US FDA approves Genentech’s rare disease drug for CLL
The US Food and Drug Administration has approved Genentech’s chronic lymphocytic leukemia drug Gazyva. It is the first drug with breakthrough therapy designation to receive FDA approval. It has also received orphan product designation, because it is intended to treat a rare disease.
Gazyva (obinutuzumab) has been approved for use in combination with chlorambucil to treat patients with previously untreated chronic lymphocytic leukemia (CLL), which is a bone and blood marrow disease.
“Today’s approval represents an important new addition to the treatments for patients with CLL. This approval reflects the promise of the Breakthrough Therapy Designation program, allowing us to work collaboratively with companies to expedite the development, review and availability of important new drugs.”
Richard Pazdur, M.D., director of the Office of Hematology and Oncology Products in the FDA’s Center for Drug Evaluation and Research.
Gazvya’s approval for CLL was based on a clinical trial of 356 patients which compared Gazyva in combination with chlorambucil to chlorambucil alone in participants with previously untreated CLL. Participants receiving Gazyva in combination with chlorambucil demonstrated a significant improvement in progression free survival: an average of 23 months compared with 11.1 months with chlorambucil alone.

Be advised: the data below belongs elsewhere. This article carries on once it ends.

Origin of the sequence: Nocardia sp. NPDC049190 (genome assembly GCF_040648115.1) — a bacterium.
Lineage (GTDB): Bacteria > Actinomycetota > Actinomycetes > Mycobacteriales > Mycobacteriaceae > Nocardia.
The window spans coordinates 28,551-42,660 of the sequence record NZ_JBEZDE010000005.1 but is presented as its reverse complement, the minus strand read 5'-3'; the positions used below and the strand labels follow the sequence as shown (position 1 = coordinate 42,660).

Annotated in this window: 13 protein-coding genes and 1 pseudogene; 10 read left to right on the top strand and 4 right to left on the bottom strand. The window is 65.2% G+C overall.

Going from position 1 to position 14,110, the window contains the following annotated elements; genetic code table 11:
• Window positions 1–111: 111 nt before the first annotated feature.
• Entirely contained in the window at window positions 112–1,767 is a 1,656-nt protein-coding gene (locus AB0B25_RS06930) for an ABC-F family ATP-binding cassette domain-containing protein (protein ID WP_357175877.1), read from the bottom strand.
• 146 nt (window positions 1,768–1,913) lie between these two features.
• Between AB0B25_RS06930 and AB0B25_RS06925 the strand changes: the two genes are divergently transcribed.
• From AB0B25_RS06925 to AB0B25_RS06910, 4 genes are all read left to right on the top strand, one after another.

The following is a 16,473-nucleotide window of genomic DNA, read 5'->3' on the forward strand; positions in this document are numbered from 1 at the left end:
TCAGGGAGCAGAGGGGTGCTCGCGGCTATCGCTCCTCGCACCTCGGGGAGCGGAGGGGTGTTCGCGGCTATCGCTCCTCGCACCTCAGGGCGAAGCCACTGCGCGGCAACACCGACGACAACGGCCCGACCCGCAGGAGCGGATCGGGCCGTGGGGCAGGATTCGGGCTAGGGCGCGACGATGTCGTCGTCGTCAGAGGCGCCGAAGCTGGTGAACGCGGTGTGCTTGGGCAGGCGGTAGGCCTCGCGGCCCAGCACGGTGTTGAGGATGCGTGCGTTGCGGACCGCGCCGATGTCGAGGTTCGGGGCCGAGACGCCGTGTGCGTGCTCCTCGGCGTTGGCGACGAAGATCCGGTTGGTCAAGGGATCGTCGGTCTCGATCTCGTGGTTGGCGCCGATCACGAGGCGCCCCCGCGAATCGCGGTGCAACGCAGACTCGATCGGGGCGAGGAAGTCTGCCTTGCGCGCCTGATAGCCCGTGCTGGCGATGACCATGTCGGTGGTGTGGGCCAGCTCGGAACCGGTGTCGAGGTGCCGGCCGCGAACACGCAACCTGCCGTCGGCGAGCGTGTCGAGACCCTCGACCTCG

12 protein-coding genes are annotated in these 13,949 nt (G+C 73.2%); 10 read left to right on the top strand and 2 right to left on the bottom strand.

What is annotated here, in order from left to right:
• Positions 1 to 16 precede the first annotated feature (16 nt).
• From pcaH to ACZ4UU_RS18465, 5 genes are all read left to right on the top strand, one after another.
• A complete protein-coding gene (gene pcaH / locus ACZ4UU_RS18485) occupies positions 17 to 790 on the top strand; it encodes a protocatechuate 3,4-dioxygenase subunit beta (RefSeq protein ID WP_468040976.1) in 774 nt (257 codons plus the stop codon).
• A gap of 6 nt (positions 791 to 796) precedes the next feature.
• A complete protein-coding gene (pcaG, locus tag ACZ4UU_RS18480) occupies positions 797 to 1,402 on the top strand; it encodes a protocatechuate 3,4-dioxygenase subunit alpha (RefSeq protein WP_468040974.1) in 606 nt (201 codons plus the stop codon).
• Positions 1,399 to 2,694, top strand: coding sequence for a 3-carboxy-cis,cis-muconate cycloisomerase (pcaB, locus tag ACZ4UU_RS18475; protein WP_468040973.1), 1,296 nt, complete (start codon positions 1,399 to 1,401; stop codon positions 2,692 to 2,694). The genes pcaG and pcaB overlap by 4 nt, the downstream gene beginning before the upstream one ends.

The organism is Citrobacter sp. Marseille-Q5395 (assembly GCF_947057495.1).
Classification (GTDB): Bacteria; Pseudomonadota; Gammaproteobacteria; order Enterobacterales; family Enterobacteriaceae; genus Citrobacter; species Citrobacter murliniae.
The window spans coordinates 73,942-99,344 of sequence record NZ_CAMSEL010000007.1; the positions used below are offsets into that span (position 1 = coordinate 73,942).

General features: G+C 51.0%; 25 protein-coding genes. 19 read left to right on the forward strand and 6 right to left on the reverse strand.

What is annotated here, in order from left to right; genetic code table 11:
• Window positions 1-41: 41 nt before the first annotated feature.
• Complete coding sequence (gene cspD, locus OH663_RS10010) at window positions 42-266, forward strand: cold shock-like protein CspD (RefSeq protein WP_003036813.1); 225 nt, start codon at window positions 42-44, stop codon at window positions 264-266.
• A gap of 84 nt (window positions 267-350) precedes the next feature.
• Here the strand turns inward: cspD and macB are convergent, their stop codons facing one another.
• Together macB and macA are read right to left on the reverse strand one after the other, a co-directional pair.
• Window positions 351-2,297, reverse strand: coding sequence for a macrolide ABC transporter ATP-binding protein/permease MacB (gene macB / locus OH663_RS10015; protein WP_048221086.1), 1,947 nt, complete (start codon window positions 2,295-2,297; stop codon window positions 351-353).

“Gazyva is an important new medicine for people with newly diagnosed chronic lymphocytic leukemia as it more than doubled the time people lived without their disease worsening compared to chlorambucil alone. We have spent 20 years researching blood cancer medicines, and we will continue to study Gazyva to assess its efficacy in other types of blood cancers.”
Hal Barron, M.D., chief medical officer and head of Global Product Development, Genentech.
Final clinical trial data will be presented at the American Society of Hematology’s (ASH) 55th Annual Meeting in December 2013. Genentech, which is a member of the Roche Group has also submitted marketing applications to other regulatory authorities, including the European Medicines Agency (EMA).
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